5. Set achievable goals

Your events bring together between 3,000 and 5,000 people, which is a great turnout. What would be your goal for the future?

The goal is to con­tin­ue grow­ing, know­ing that in Octo­ber 2018, we host­ed 4,300 peo­ple. We’ll soon reach max­i­mum capac­i­ty with our venue, but we’ll keep plan­ning sev­er­al events there to get a series of sold-out events. And once we’re con­fi­dent, we’ll move up a lev­el. We may go towards Brus­sels, or even to France, where MMA is slow­ly being legalised.

If we did this event in Lille, for exam­ple, we could imag­ine attract­ing 9,000 peo­ple. We work with all the clubs and fight­ers in the north of France, and some­times in Paris. We are the event of choice for the French audi­ence because we are the clos­est and best organised.

6. Choose a ticketing and access control solution

Why did you choose Weezevent to manage your ticketing and access control?

We used Weezevent from the first event because I used the free ver­sion in my pre­vi­ous job — for cus­tomer invi­ta­tions. And as the sys­tem is nice, and I was able to test it, I moved to the paid ver­sion. And I pre­fer Weezevent to Eventbrite because it’s bet­ter to use a Euro­pean solution.

So far, we’ve sold tick­ets online, in gyms and at a few points of sale around the event. Then, on the day of the event, I rent Weezevent’s pro­fes­sion­al ter­mi­nals because we have to let in 3,000–4,000 peo­ple in an hour. I usu­al­ly rent 5–6 each time. I saw that you also offer cash­less pay­ments at events. I’ll take a look at it.

7. Find tips to sell more

Do you think you have a trick of your own to sell more tickets?

Yes, I think I’m doing some­thing that’s not in Weezevent’s stan­dard uses — I add a field in the pur­chase form that I call “fight­er code”. Each attendee gives a code obtained through the fight­ers’ com­mu­ni­ca­tion chan­nels. This way, I can pay my fight­ers accord­ing to the num­ber of seats sold thanks to each of them. It helps us to fill the venue more eas­i­ly, and it gives them an extra bonus. It’s a win-win situation.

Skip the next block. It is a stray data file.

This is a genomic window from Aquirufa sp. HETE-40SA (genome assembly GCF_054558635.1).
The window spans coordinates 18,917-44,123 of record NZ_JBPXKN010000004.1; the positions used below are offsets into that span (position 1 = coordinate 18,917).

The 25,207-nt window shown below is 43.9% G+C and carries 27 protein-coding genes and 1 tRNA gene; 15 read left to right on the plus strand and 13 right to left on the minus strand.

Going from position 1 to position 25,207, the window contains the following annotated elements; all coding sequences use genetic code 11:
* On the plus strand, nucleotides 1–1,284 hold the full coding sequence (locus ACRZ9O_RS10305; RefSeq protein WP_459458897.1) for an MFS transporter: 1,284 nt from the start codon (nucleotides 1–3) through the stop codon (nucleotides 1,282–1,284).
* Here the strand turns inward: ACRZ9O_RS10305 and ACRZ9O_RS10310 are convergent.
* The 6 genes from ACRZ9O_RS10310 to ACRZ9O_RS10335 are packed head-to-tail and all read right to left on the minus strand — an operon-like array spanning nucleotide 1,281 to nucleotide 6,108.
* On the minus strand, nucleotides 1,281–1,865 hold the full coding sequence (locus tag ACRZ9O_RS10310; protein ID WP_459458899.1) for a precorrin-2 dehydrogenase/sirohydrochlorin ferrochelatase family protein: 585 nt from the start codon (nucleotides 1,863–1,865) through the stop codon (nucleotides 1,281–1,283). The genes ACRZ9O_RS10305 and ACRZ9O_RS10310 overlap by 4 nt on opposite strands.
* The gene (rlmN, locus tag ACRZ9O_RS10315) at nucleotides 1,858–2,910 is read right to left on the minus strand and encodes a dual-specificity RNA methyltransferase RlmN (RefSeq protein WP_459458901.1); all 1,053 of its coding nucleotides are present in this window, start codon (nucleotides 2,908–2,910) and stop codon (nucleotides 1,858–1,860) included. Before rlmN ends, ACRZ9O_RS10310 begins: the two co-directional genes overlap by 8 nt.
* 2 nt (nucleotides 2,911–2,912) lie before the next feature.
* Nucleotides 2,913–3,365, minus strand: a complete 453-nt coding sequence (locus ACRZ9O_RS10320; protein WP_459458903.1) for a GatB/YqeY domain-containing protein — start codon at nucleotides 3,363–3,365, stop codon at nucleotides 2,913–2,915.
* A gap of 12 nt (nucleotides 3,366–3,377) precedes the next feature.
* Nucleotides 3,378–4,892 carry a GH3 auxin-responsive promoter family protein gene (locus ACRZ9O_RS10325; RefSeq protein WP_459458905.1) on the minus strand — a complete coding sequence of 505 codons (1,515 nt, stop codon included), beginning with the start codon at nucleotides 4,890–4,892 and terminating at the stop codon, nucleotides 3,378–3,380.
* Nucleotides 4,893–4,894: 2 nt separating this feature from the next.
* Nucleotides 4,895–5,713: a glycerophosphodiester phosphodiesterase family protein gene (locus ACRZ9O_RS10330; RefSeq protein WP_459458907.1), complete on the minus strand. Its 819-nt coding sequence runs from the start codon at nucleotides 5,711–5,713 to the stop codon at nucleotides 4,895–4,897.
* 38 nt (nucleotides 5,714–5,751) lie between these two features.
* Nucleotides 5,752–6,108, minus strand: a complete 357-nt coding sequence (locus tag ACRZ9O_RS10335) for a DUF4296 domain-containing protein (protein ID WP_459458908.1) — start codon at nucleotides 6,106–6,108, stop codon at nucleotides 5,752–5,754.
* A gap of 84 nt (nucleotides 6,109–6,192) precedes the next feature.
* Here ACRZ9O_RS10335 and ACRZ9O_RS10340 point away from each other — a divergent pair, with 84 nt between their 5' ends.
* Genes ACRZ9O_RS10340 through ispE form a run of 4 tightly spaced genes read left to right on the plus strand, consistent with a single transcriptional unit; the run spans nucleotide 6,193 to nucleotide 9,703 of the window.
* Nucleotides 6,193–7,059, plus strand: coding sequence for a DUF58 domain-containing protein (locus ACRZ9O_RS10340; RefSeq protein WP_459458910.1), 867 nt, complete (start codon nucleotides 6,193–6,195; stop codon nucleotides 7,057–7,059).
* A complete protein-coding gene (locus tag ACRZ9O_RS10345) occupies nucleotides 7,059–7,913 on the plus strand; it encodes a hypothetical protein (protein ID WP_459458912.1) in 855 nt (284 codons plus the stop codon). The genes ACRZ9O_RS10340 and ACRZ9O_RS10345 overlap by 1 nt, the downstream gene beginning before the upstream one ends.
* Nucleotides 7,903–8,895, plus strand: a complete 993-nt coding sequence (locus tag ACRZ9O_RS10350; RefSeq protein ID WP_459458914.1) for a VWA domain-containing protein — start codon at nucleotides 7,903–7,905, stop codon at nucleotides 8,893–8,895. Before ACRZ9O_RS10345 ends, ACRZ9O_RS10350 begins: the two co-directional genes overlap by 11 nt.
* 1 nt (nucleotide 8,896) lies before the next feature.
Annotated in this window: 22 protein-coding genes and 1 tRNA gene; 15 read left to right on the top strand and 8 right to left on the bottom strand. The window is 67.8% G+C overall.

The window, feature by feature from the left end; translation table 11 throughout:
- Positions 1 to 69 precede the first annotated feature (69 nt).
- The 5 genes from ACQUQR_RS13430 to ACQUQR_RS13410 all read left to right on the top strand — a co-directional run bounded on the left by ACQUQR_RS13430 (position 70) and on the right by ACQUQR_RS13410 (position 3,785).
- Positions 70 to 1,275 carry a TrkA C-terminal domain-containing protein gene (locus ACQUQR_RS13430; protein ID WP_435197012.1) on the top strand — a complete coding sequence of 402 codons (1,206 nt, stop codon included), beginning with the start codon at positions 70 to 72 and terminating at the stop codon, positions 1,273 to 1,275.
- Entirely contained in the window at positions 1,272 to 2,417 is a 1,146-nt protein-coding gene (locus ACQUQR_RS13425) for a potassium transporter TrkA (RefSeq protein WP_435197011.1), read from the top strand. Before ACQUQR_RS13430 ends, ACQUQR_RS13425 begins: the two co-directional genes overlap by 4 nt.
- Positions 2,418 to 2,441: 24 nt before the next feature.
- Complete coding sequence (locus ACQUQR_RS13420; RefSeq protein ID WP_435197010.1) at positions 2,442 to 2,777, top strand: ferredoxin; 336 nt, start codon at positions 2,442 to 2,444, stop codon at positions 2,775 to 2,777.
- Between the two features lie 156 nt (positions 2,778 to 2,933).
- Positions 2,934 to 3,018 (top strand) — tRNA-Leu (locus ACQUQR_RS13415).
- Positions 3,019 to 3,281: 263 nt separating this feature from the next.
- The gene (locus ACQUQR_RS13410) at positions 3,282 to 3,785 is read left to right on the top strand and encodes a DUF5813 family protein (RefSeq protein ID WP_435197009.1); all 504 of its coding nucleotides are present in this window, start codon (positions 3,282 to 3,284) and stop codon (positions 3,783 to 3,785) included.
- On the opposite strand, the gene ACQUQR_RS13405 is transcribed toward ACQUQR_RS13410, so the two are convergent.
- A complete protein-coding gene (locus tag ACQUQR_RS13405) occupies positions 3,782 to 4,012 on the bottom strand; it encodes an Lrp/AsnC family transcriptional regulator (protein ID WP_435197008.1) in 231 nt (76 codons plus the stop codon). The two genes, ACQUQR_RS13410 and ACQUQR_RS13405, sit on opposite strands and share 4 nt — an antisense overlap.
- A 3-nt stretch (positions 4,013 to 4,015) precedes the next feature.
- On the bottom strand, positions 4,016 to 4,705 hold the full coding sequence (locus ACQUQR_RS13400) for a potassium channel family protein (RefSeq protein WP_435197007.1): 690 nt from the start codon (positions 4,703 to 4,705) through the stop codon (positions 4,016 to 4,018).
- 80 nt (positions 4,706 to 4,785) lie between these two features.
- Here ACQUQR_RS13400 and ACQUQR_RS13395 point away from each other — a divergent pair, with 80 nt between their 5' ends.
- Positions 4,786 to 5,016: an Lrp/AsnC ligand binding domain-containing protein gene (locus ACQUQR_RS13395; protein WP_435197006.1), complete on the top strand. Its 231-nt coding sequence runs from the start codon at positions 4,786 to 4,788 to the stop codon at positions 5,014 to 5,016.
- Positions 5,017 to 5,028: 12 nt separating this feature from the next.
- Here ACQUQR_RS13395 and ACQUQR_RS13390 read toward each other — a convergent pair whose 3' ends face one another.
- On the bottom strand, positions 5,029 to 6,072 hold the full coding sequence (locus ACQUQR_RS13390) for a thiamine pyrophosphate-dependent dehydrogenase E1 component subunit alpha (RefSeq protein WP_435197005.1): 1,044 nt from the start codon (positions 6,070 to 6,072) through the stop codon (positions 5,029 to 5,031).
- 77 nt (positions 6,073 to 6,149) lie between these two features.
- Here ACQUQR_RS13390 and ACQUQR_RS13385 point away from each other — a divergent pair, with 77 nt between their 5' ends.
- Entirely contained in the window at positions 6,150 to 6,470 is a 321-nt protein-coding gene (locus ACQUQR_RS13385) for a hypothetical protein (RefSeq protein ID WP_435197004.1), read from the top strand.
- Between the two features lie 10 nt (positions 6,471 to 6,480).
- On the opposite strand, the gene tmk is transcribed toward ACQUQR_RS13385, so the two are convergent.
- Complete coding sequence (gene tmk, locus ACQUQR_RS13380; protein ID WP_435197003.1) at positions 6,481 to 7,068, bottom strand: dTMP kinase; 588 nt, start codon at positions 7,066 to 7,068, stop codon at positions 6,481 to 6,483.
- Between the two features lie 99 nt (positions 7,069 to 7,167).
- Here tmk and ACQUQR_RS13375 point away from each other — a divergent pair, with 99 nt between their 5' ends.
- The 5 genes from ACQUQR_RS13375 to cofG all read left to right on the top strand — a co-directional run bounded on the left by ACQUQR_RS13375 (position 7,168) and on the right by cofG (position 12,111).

8. Believe in your passion

For all the event planners — or aspiring event-planners – out there, do you have any last experience to share?

I think that to organ­ise events, you have to have a pas­sion in you. Every­thing that revolves around events takes a lot of time. It is well-known that first events are often unprof­itable, this must not dis­cour­age you. You have to keep going until the event real­ly takes off. And then I think that Weezevent is a good solu­tion to make it easy to man­age your tick­et­ing. Once we have set our event up, all we have to do is fol­low the flow and receive mon­ey trans­fers every 2 weeks. It’s very convenient.

Thank you Manu, and con­grat­u­la­tions on all the past and future edi­tions of the Euro­pean Beatdown!

Find out more about the Euro­pean Beat­down on Face­book and YouTube — where videos get mil­lions of views! To organ­ise sim­i­lar­ly suc­cess­ful sport­ing events, dis­cov­er all the ben­e­fits of Weezevent by click­ing below:

Organ­ise a sports event